Bob Mitchell: Dog days of summers past

Wednesday, September 3, 2014

Triple-digit temperatures experienced recently are nothing new in this area. They can easily be around for several days during the dog days of summer.

Today's answer to these sweltering times is obviously air conditioning, as far as residences or businesses are concerned. Replacing such cooling sources of the past such as fans and water coolers, modern answers to hot weather has also included water parks which are a far cry of the swimming facilities of the past.


Some of those of years gone by served their purposes until regulations arrived that those without treatment facilities would no longer be permitted in rural communities.

2 pools

Two of those facilities popular many years ago were Brock Swimming Pool and the Roaring River State Park pool.

Brock Pool, located at the southeast edge of Cassville on Mineral Springs Road, got its water source by a free-flowing spring of the same name. It was a concrete structure with diving facilities and a tower at the deep end. There were dressing rooms provided.

Being spring-fed, the water took a little getting used to when first entering, but in the hottest part of a summer day, mostly young people used the facility, making the water temperature of little consequence.

Roaring River pool was located near the old lodge. Although small, it was also spring-fed with the water coming off trout-rearing pools on the opposite side of a walkway.

Here, too, the spring source of water never let temperatures get warm enough to be comfortable. This didn't seem to bother those having access to the pool.

Both the Brock and park pools met their demise, being caught in modernization toward treated pools.

Bass Lake

Roaring River provided another swimming and wading source in Bass Lake, formed by an earthen dam at the lower portion of the developed park. The water here was also cold, not having much of a chance to warm during its travel from the park's huge spring.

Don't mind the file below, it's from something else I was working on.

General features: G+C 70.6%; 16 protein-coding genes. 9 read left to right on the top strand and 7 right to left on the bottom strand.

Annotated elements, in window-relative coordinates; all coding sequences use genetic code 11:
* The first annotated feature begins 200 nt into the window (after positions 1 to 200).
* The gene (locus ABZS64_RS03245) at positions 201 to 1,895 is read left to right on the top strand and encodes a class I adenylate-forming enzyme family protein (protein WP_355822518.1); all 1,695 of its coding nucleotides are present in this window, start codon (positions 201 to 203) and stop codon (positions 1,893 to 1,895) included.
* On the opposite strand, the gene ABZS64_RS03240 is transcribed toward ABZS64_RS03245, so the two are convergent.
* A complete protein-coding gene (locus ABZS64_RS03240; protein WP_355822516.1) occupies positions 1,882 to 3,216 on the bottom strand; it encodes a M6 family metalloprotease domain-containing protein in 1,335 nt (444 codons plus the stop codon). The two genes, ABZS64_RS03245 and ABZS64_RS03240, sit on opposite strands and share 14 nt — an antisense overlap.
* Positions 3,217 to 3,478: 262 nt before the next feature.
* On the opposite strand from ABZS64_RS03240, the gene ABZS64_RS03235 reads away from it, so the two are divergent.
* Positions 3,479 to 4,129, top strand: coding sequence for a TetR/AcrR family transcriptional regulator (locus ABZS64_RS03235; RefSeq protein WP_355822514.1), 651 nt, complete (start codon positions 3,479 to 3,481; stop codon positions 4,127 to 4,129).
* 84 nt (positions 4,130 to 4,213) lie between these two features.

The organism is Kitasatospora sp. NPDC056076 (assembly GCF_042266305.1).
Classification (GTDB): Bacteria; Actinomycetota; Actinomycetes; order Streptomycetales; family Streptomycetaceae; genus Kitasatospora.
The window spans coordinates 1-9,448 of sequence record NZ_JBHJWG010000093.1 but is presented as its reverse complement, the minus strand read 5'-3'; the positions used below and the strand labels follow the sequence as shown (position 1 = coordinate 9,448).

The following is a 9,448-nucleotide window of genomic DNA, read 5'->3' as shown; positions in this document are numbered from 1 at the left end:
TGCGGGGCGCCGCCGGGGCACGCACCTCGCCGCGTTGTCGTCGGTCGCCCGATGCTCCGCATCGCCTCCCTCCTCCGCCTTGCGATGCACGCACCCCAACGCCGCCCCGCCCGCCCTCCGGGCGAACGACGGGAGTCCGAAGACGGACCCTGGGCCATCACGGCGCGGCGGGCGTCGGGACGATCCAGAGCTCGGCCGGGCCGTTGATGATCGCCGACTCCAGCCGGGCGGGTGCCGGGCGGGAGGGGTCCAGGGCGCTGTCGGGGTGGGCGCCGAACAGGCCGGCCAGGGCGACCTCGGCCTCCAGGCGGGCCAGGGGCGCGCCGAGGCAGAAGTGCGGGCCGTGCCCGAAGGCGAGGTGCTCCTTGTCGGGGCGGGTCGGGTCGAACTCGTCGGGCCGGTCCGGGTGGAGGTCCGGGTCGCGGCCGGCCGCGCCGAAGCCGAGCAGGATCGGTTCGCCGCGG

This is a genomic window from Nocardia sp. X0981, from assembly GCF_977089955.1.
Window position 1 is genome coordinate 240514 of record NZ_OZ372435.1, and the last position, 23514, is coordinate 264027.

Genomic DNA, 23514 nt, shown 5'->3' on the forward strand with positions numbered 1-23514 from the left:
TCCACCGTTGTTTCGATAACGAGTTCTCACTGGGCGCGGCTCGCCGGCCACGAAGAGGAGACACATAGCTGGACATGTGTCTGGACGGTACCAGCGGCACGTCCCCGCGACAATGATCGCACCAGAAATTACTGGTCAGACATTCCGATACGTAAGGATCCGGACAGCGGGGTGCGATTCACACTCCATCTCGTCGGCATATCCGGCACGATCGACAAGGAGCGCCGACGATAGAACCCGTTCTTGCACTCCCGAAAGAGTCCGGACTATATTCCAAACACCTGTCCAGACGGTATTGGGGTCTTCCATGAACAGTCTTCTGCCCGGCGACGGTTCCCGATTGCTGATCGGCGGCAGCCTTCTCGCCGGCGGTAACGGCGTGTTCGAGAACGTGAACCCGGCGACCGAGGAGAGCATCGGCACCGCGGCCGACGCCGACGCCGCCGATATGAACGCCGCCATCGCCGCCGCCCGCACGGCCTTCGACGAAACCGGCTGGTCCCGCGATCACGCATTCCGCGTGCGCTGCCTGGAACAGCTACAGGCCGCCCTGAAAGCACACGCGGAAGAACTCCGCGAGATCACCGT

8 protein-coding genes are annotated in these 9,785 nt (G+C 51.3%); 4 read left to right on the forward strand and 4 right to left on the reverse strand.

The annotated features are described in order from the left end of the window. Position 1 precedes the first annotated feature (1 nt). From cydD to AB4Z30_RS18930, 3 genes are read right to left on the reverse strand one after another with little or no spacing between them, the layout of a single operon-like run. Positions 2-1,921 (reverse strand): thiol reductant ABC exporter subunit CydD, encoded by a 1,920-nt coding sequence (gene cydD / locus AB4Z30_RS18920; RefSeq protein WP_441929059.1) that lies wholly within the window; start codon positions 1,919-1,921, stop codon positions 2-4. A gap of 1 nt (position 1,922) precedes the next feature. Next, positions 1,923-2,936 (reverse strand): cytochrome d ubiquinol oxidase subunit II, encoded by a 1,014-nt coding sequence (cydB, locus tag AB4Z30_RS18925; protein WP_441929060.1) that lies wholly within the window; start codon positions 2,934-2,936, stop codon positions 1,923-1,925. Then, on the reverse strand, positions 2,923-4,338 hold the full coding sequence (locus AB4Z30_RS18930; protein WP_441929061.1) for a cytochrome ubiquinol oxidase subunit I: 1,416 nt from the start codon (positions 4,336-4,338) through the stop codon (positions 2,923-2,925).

Provided at the lake was a swimming dock that also gave access to wooden john boats that could be rented for a tour around the lake or to accompany those wanting to swim the length of the small lake.

A fast-flowing spillway was a favorite of those choosing to wade the waters for a cooling experience.


A pair of nearby rivers were sources of swimming, wading and general cooling most of the time in an outing that included a picnic adventure by families or groups of friends. Those days always provided advice that swimmers did not enter the water until an hour had passed from their eating from a well-filled table or pallet.

On the Kings, a spot known as the Jim Couch hole had a good gravel bar, water deep enough for swimming and a long rapid that gave a ride for tubers. Toward the end of this ride was a challenge to climb a bluff and sample some cool spring water.

This particular location is at one side of the present Green Shores Subdivision.

A White River location was in the vicinity of the Farwell Bridge that didn't survive the processes of Table Rock Lake. Gatherings of all types during the summer month used the waters of the White for cooling.

At each of the river locations, it wasn't unusual to find ardent fishermen wading away from the gatherings.

Roaring River near Eagle Rock and the swinging bridge and then close to a log dam further downstream, got a little warmer in this area and were popular spots.

Flat Creek

Then there were always the good spots on Flat Creek, easily reached for the town kids without transportation. At that particular time, the creek was free flowing and water temperatures were much more acceptable.

The one problem with Flat Creek came during the dog days of summer, when many parents were not all that happy about youngsters using those waters. There was even a problem with some fearing there might be a possibility of polio being connected with waters during this particular time.

9th month

Moving into the ninth month of the year, The Almanac has possibilities of cooler weather coming out of the north and into the plains.

The best fishing days are Sept. 6-9 and Sept. 17-18. Good fishing days are Sept. 5, 27 and 28.

There is mention of showers throughout the month, which will be welcome following dry periods that existed during the latter part of August.


Would you believe there are more lawn care people in Cassville than there are banks? Five banks are available to provide their services. Count the number of trailers with mowers aboard them sometime.

The mowers continue to be busy, even though grass isn't growing all that much this time of the year. The machines of today cover even the larger lawns in quick order.

Bob Mitchell is the former editor and publisher of the Cassville Democrat.